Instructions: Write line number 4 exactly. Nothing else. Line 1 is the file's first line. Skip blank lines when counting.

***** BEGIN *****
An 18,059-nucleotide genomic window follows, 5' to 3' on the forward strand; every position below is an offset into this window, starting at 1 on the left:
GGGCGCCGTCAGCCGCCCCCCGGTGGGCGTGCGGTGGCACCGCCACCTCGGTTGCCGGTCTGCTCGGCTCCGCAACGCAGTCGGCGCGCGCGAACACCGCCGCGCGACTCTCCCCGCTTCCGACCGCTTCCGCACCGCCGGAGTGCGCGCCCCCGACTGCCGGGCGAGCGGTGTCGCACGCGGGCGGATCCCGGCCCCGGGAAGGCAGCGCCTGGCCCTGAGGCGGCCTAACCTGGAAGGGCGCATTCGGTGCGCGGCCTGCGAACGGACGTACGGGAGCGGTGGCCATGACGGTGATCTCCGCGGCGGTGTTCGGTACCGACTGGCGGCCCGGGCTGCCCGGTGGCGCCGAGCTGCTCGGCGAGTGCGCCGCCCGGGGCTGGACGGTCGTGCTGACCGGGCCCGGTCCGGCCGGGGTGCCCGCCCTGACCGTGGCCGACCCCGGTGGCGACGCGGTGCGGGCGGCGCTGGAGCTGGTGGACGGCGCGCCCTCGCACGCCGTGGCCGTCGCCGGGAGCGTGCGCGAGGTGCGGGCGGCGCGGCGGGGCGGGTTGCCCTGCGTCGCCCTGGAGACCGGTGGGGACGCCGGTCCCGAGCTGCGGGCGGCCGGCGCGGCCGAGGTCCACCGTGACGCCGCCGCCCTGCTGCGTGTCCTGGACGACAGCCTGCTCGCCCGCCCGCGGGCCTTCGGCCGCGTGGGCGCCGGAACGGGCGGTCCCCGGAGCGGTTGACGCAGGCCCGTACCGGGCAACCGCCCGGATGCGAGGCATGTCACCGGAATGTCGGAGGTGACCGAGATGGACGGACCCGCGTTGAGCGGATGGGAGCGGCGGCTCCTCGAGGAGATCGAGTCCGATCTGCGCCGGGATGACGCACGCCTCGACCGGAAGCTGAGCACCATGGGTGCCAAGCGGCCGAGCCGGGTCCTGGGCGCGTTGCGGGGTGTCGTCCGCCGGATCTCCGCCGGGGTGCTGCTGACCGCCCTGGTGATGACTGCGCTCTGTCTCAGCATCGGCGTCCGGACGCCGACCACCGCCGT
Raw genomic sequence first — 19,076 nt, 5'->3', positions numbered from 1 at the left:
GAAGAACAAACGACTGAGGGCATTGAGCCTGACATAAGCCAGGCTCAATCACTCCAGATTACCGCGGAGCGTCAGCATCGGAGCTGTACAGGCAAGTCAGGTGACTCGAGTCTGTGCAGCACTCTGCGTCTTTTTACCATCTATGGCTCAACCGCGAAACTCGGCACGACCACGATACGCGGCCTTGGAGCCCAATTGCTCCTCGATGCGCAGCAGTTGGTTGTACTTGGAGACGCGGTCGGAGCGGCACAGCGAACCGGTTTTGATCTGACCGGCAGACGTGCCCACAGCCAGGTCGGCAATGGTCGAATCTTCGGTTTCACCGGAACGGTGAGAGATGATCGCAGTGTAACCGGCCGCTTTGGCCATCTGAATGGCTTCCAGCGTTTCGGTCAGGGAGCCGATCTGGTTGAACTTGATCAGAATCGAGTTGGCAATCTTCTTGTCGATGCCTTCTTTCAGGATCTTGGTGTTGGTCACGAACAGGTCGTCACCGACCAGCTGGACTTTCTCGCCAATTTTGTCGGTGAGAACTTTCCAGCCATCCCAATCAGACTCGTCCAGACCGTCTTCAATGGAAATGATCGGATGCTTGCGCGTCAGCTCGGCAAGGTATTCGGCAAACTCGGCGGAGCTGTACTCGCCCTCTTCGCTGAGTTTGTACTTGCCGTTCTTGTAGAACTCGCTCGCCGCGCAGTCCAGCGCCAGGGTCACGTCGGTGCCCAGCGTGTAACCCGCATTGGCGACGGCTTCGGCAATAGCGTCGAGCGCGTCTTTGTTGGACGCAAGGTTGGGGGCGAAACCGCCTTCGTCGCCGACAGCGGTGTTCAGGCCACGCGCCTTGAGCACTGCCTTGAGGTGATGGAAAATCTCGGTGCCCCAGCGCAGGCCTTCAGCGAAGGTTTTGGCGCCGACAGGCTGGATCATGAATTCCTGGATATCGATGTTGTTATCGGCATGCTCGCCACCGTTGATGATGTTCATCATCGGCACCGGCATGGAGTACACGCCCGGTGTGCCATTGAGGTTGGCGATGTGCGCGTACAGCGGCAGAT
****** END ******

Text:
GAAGAACAAACGACTGAGGGCATTGAGCCTGACATAAGCCAGGCTCAATCACTCCAGATTACCGCGGAGCGTCAGCATCGGAGCTGTACAGGCAAGTCAGGTGACTCGAGTCTGTGCAGCACTCTGCGTCTTTTTACCATCTATGGCTCAACCGCGAAACTCGGCACGACCACGATACGCGGCCTTGGAGCCCAATTGCTCCTCGATGCGCAGCAGTTGGTTGTACTTGGAGACGCGGTCGGAGCGGCACAGCGAACCGGTTTTGATCTGACCGGCAGACGTGCCCACAGCCAGGTCGGCAATGGTCGAATCTTCGGTTTCACCGGAACGGTGAGAGATGATCGCAGTGTAACCGGCCGCTTTGGCCATCTGAATGGCTTCCAGCGTTTCGGTCAGGGAGCCGATCTGGTTGAACTTGATCAGAATCGAGTTGGCAATCTTCTTGTCGATGCCTTCTTTCAGGATCTTGGTGTTGGTCACGAACAGGTCGTCACCGACCAGCTGGACTTTCTCGCCAATTTTGTCGGTGAGAACTTTCCAGCCATCCCAATCAGACTCGTCCAGACCGTCTTCAATGGAAATGATCGGATGCTTGCGCGTCAGCTCGGCAAGGTATTCGGCAAACTCGGCGGAGCTGTACTCGCCCTCTTCGCTGAGTTTGTACTTGCCGTTCTTGTAGAACTCGCTCGCCGCGCAGTCCAGCGCCAGGGTCACGTCGGTGCCCAGCGTGTAACCCGCATTGGCGACGGCTTCGGCAATAGCGTCGAGCGCGTCTTTGTTGGACGCAAGGTTGGGGGCGAAACCGCCTTCGTCGCCGACAGCGGTGTTCAGGCCACGCGCCTTGAGCACTGCCTTGAGGTGATGGAAAATCTCGGTGCCCCAGCGCAGGCCTTCAGCGAAGGTTTTGGCGCCGACAGGCTGGATCATGAATTCCTGGATATCGATGTTGTTATCGGCATGCTCGCCACCGTTGATGATGTTCATCATCGGCACCGGCATGGAGTACACGCCCGGTGTGCCATTGAGGTTGGCGATGTGCGCGTACAGCGGCAGAT